Results tagged ‘ Takeover ’

The Filibuster

Selig and the owners finally had enough of McCourt and took action, but
what about the franchises that are still technically solvent but just
suck?  Why hasn’t the commish done something about the Pirates?

Dan
Ferndale, MI
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friendly pirates.jpgAhhhh yes… once again, the revolving doors of ineptitude bring us back to…

The Pirates.

And
why shouldn’t they?  In all of professional sports, one would have quite a
difficult time finding a more moribund team than the lowly Buccos. 
While all of the big four US American sports thrive by having a healthy,
parity-laden cycle of teams going from the top of the ranks to the
bottom and everywhere in between, the Pittsburgh Pirates have been stuck
at bad.  For 18, long, terrible, horrible, awful, green-pea-spew inducing years.

In a row.

So, indeed, Mr. Dan, you bring up an excellent question: How is it that MLB sees no issue intervening with financially strapped clubs like the current Dodgers or the late Expos de Montréal (pouring out some liquor for my boy, Youppi yo!) but meanwhile sits back and says nothing as the Pirates organization embarrasses itself year after year after year, alienating the five or so fans left in western Pennsylvania in doing so? 

That’s easy, Dan.  One word:

MONEY!!!

The Pirates may have more issues than Lindsay Lohan on $5 Jaegerbomb night, but, when all is done, the Pirates still MAKE MONEY

obama money.gif
Haven’t you noticed?  To the suits picking each other’s noses up in the luxury boxes, it’s not about winning.  It’s not about getting better.  It’s not about keeping score or the waft of freshly roasted peanuts or the soothing effects of finely cut green grass on the old eyeballs. 

It’s about making bank.

And as long as they line their pockets with plenty of paper, MLB ain’t gonna say jack.

Like my loquacious and oft contorted colleague, Mr. Krause recently pointed out, sometimes MLB gets it right.  King Bud could not sit back and let one of the league’s most storied franchises fail because of atrocious financial mismanagement.  And other times, MLB gets it way wrong… like they did in intervening with the Florida Marlins (a very successful organization in regards to winning) and the way they chose to spend profit sharing funds trickling down from the top*.

But one thing is certain: MLB is a business.  MLB is about being a profitable business. As much as romanticized baseball super-nerd-dorks like Mr. Krause and I would like to believe that a certain utopian joy for the game and its purity is at the core of Major League Baseball’s business philosophy, the truth is: it ain’t.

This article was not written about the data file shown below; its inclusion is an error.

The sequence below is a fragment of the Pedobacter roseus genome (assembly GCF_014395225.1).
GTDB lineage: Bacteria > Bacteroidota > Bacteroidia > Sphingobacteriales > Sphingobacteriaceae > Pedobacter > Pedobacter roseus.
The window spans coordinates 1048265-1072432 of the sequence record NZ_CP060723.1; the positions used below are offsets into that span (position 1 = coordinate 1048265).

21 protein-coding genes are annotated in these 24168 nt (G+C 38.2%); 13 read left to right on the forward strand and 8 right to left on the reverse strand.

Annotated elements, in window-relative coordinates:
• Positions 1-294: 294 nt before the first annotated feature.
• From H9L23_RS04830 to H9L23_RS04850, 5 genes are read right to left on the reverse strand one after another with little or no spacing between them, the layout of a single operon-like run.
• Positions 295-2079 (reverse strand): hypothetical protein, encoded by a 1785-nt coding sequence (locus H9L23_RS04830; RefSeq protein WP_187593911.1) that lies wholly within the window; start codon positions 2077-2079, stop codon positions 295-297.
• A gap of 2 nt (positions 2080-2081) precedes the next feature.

If it were, the Expos would still be alive.  The Dodgers would have never left Brooklyn.  And someone would have intervened in the gargantuan atrocity also known as the Pirates’ front office.

Hate me.  Fine.  Just don’t hate me ‘cuz I’m right.

Peace,

Jeff
 
*For an excellent read on just how wrong MLB was in their handling of the Marlins, check out this article from the Prince of New York.

**Have a topic you want to see us Filibuster?  Want a
free pimp for your blog?  How ’bout just peeling back the layers of Mr. Krause’s feminine wardrobe

Send us your Filibuster questions
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The RSBS Podcast, Episode 22: Ryan Braun’s Rumspringa… and Other Stuff

rsbs podcast photo 7.jpg

Click ME to Listen!!!

And so in this Podcast brought to you by Lifestyles

Jeff and Johanna kick the season off by trying to name every Jewish baseballer ever known to man before PodMaster Keith let’s The 8:08 (from harried Undercast fame) into the studio… from there on out the wheels come off in one great big ball of awesomeness that includes Dodger takeovers, Hawkisms galore, goofy games that may or may not include a sexual innuendo (or fifty) and much, much more… all to make you excite!

Holla!

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Subscribe to the RSBS Podcast by clicking *HERE*

Subscribe via iTunes by clicking *HERE*

*Special thanks to our PodMaster Keith Carmack. Make sure you take some time to check out Keith and his crew’s wicked smaaht podcast.  The man’s a filmmaker!  You can find out more at Undercard Films

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Recorded Wednesday, April 27, 2011

GM and the Dodgers: A case study

government_motors.jpgWhile writing the filibuster the other day, I got to thinking.  What’s so bad about MLB taking over the Dodgers?  It’s not something they want to do and ideally they’d like to get rid of the franchise as quickly as possible.  Both MLB and the Dodgers hope to emerge from this more healthy.  The weird thing is that as I considered all the aspects of this move, it began to feel a little like deja vu.  I had the distinct feeling that I had read this story before.  Then it hit me.  This same story happened just recently with a little company called General Motors, and the US Government played the role in which MLB now finds itself.

Just like today’s Dodgers, GM found itself in trouble because of profligate spending, terrible management and an inability to provide the consumer what they demanded.  As it became clear that GM could no longer support its obligations and refused to make the changes needed to resolve its issues, the government stepped in.